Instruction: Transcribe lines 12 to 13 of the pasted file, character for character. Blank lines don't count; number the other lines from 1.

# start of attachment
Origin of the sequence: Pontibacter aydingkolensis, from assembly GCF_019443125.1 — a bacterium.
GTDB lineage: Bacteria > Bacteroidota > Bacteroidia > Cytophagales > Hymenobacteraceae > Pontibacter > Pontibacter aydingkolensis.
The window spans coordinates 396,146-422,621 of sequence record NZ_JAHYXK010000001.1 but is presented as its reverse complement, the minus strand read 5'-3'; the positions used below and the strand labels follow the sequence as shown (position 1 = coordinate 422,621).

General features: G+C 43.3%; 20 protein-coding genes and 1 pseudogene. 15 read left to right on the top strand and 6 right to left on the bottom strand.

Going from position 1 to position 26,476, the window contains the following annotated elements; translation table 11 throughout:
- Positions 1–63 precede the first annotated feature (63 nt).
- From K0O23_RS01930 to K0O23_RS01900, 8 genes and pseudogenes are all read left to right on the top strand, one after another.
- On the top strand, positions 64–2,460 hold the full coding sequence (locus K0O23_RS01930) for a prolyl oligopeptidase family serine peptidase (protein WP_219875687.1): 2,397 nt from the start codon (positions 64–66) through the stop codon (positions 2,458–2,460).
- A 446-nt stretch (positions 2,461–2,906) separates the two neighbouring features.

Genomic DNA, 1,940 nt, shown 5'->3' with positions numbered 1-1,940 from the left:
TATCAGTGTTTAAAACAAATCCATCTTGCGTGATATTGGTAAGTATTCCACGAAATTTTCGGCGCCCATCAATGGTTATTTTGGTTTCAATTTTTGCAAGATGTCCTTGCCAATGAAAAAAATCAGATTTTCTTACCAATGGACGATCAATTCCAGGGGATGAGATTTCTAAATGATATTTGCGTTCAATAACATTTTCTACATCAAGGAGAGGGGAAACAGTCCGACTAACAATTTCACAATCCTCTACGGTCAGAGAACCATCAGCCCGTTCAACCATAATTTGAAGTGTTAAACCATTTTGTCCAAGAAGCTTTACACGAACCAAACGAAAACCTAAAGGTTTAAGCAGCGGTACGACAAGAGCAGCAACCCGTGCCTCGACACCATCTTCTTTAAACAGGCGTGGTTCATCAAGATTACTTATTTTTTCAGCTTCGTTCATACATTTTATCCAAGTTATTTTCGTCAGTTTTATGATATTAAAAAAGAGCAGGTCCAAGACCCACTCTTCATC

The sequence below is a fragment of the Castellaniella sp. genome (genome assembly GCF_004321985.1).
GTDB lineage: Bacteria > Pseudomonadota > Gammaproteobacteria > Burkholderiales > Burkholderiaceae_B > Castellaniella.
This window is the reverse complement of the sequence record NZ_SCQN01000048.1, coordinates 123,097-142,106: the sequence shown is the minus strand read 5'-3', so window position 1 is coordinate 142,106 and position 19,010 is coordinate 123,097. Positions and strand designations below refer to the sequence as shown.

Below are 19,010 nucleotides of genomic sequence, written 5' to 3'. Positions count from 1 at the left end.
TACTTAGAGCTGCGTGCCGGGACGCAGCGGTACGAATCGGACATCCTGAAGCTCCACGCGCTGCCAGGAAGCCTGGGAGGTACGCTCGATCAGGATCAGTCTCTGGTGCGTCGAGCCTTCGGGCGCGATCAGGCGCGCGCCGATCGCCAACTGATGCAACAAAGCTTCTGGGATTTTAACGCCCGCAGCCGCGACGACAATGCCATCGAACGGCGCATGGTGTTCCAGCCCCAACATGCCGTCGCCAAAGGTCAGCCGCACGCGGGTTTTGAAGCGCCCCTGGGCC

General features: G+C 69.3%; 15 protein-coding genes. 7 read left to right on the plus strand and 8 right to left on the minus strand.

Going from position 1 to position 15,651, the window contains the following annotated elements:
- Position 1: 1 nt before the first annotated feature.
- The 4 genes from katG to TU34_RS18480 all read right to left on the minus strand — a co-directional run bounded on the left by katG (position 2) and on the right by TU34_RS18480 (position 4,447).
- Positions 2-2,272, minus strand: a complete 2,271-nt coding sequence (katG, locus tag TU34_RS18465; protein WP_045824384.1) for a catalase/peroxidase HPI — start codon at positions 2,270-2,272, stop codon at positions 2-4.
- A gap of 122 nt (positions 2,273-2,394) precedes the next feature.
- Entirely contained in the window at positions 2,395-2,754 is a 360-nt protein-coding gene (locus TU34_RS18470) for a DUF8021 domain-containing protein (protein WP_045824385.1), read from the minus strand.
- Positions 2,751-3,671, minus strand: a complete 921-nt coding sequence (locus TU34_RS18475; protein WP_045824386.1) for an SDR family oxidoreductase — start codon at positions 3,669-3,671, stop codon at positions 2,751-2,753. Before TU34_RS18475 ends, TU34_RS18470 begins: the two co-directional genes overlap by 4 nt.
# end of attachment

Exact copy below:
The sequence below is a fragment of the Castellaniella sp. genome (genome assembly GCF_004321985.1).
GTDB lineage: Bacteria > Pseudomonadota > Gammaproteobacteria > Burkholderiales > Burkholderiaceae_B > Castellaniella.